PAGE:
- freely available
Live Genomics for Pathogen Monitoring in Public Health
AbstractWhole genome analysis based on next generation sequencing (NGS) now represents an affordable framework in public health systems. Robust analytical pipelines of genomic data provides in short laps of time (hours) information about taxonomy, comparative genomics (pan-genome) and single polymorphisms profiles. Pathogenic organisms of interest can be tracked at the genomic level, allowing monitoring at one-time several variables including: epidemiology, pathogenicity, resistance to antibiotics, virulence, persistence factors, mobile elements and adaptation features. Such information can be obtained not only at large spectra, but also at the “local” level, such as in the event of a recurrent or emergency outbreak. This paper reviews the state of the art in infection diagnostics in the context of modern NGS methodologies. We describe how actuation protocols in a public health environment will benefit from a “streaming approach” (pipeline). Such pipeline would NGS data quality assessment, data mining for comparative analysis, searching differential genetic features, such as virulence, resistance persistence factors and mutation profiles (SNPs and InDels) and formatted “comprehensible” results. Such analytical protocols will enable a quick response to the needs of locally circumscribed outbreaks, providing information on the causes of resistance and genetic tracking elements for rapid detection, and monitoring actuations for present and future occurrences.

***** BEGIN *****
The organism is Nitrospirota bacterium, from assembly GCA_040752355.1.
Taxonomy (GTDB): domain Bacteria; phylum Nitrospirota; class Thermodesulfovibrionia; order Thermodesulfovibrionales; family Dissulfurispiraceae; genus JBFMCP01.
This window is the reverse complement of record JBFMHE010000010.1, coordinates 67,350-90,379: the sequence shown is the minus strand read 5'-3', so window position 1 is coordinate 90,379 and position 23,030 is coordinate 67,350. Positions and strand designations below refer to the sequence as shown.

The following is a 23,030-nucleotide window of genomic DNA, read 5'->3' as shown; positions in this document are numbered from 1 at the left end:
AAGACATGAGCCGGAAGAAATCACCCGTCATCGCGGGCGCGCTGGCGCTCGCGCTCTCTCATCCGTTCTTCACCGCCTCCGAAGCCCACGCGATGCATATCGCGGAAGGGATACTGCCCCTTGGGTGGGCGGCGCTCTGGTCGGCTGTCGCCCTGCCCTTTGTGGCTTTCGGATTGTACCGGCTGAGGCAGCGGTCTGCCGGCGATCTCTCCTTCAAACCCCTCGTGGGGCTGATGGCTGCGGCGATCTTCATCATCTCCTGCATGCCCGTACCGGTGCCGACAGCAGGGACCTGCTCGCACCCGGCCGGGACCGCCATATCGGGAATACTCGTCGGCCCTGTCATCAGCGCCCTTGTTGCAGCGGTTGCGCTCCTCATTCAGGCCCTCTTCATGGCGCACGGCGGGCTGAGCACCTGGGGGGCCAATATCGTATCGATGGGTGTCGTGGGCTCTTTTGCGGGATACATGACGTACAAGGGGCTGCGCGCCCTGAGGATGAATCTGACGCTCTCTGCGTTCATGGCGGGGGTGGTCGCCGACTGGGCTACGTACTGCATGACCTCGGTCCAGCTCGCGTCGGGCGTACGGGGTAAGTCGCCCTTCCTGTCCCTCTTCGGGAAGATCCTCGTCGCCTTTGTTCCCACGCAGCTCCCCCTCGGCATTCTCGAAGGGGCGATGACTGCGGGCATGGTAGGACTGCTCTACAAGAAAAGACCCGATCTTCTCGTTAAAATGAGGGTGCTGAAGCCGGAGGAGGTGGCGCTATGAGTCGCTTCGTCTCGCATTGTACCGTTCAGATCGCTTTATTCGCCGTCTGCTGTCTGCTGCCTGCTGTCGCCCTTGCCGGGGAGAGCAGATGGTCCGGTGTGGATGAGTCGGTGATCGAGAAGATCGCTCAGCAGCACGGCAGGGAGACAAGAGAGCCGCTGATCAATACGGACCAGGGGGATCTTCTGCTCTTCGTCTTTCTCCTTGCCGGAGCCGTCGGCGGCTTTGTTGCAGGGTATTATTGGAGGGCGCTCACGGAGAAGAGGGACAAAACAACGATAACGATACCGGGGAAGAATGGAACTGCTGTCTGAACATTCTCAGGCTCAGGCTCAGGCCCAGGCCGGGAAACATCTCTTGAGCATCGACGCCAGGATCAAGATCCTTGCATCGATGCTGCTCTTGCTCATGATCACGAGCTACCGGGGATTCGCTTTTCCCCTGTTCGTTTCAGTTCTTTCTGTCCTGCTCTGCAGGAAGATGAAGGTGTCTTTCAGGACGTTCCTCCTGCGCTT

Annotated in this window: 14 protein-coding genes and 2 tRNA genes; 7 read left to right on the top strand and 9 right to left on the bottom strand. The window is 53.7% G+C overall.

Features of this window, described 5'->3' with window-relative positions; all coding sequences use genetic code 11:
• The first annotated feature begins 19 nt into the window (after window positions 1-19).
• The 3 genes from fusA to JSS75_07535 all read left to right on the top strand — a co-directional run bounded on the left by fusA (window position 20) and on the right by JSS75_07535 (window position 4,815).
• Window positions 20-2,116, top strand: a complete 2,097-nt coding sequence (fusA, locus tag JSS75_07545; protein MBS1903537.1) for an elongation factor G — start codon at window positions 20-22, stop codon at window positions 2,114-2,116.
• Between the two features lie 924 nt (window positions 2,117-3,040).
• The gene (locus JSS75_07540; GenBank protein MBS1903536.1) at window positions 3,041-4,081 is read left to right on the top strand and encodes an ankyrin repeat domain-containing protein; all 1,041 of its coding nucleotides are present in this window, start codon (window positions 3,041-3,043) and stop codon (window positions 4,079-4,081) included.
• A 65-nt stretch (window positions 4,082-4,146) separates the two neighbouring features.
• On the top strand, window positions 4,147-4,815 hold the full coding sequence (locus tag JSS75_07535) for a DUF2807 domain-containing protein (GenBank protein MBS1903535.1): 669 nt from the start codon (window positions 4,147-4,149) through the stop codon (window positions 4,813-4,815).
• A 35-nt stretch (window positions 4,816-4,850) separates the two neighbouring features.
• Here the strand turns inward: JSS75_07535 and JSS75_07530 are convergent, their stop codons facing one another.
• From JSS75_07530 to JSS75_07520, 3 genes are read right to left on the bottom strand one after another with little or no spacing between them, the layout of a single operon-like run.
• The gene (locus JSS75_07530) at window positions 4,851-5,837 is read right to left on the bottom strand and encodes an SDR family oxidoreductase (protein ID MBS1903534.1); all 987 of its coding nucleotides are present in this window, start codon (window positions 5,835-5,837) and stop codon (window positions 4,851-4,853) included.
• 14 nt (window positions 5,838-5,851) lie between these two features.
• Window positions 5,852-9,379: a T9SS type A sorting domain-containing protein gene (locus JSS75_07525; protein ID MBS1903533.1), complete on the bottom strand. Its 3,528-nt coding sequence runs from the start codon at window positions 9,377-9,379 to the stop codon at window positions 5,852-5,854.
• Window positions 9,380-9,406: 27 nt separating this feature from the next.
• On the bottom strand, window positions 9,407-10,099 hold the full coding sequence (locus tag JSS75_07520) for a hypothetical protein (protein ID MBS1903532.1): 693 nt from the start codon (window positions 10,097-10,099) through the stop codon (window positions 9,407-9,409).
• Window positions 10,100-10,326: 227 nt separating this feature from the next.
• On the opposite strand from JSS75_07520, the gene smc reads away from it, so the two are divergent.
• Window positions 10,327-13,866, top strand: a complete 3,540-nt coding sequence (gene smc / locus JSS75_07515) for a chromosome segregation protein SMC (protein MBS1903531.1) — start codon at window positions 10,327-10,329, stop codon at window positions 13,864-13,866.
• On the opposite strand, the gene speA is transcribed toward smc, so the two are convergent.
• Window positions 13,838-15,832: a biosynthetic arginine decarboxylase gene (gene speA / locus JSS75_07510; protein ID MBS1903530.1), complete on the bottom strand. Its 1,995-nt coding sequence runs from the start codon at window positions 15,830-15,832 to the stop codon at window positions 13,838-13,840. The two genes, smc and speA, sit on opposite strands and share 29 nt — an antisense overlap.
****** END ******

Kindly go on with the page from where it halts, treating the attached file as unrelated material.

- Supplementary File 1:
Supplementary Information (ZIP, 41 KB)
Share & Cite This Article
D'Auria, G.; Schneider, M.V.; Moya, A. Live Genomics for Pathogen Monitoring in Public Health. Pathogens 2014, 3, 93-108.View more citation formats
D'Auria G, Schneider MV, Moya A. Live Genomics for Pathogen Monitoring in Public Health. Pathogens. 2014; 3(1):93-108.Chicago/Turabian Style
D'Auria, Giuseppe; Schneider, Maria V.; Moya, Andrés. 2014. "Live Genomics for Pathogen Monitoring in Public Health." Pathogens 3, no. 1: 93-108.
Notes: Multiple requests from the same IP address are counted as one view.